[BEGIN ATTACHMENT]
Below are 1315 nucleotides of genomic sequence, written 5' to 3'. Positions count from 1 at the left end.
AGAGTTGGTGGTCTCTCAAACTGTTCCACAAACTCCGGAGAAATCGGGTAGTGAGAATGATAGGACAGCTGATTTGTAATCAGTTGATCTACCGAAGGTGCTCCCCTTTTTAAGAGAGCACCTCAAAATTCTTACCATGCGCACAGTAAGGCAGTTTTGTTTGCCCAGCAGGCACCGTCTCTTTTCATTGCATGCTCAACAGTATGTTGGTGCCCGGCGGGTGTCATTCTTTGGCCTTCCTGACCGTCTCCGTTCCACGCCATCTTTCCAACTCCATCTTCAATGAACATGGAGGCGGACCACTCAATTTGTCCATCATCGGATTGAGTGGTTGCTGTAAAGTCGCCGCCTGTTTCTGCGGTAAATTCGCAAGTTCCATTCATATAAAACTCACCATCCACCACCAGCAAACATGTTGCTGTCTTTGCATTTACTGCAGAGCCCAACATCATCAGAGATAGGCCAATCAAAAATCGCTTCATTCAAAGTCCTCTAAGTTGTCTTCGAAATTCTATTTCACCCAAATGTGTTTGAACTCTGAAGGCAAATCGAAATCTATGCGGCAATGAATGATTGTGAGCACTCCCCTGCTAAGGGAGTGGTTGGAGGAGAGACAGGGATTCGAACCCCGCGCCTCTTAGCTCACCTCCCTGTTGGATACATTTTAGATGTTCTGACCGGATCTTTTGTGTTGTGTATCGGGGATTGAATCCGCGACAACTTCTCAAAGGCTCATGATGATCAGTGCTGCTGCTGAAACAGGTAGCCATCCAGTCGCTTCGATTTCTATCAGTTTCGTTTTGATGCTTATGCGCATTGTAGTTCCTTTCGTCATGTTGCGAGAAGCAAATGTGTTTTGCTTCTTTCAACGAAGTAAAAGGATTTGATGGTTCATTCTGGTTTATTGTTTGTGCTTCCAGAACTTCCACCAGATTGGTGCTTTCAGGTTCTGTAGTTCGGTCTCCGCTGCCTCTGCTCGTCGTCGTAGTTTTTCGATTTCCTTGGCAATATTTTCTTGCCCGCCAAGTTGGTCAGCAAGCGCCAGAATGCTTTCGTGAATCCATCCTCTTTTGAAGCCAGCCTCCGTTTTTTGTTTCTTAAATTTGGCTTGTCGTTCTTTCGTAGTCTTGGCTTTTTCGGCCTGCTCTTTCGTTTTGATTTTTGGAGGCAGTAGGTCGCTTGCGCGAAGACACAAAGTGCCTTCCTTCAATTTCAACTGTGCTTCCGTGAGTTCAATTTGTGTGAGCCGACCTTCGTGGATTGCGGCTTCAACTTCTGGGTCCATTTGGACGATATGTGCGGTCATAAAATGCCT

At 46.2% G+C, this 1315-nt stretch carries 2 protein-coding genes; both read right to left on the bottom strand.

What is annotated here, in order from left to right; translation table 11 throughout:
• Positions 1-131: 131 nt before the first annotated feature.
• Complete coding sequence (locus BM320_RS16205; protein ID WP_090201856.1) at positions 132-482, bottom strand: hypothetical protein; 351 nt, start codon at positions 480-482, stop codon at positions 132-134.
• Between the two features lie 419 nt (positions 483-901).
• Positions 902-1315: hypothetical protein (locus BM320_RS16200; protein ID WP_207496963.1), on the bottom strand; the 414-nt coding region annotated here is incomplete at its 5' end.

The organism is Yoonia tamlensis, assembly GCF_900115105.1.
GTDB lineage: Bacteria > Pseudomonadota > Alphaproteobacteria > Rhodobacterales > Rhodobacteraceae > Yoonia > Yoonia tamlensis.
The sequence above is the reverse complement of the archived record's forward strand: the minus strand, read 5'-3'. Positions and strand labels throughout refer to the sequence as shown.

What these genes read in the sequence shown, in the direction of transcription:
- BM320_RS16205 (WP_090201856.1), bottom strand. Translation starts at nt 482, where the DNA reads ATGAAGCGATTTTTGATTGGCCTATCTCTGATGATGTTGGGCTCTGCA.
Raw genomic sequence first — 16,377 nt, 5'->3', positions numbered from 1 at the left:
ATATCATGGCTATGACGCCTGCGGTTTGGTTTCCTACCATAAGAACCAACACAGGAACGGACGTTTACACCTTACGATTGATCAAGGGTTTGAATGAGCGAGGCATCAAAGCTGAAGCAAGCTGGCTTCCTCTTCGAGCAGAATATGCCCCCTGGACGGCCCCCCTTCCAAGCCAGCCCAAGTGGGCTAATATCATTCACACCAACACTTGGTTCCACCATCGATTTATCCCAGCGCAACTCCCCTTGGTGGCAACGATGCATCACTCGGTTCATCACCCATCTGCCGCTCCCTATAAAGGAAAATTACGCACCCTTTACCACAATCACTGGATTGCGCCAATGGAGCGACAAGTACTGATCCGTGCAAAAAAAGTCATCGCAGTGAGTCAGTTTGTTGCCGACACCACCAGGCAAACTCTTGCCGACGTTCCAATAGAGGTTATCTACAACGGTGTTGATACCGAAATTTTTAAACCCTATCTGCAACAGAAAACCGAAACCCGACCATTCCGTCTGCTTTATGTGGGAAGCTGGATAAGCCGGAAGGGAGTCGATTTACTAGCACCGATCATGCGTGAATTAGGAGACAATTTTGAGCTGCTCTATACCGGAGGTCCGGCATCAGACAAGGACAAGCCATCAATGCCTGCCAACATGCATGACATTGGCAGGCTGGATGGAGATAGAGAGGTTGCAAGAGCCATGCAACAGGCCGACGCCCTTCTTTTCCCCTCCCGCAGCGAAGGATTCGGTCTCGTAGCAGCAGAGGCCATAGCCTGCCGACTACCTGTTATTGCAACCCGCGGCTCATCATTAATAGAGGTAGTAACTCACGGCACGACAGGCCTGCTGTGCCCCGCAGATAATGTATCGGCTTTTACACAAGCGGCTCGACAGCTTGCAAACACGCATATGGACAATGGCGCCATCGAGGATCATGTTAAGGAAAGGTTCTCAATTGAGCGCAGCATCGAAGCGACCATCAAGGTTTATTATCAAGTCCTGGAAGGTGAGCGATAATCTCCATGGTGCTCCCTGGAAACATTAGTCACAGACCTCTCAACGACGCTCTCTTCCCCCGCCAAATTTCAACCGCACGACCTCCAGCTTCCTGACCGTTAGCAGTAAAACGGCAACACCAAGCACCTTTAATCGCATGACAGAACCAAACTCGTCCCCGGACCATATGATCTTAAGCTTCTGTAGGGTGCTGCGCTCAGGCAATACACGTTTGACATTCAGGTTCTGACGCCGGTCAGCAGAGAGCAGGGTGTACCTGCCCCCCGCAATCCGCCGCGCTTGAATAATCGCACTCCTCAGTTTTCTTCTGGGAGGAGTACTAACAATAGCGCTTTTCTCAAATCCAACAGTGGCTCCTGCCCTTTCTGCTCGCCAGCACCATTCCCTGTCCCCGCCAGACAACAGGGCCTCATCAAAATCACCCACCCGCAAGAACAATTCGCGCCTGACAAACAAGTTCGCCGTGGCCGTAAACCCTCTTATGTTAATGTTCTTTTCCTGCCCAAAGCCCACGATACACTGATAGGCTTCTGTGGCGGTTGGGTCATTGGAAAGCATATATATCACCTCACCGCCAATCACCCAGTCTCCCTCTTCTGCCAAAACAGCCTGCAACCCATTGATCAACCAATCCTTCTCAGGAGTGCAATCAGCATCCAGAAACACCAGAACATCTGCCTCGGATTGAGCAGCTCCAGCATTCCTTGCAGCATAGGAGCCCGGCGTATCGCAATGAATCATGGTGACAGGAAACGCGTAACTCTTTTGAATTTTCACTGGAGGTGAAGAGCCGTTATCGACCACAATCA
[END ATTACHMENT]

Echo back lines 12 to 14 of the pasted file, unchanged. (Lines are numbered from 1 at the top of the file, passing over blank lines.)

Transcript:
What these genes read in the sequence shown, in the direction of transcription:
- BM320_RS16205 (WP_090201856.1), bottom strand. Translation starts at nt 482, where the DNA reads ATGAAGCGATTTTTGATTGGCCTATCTCTGATGATGTTGGGCTCTGCA.
Raw genomic sequence first — 16,377 nt, 5'->3', positions numbered from 1 at the left: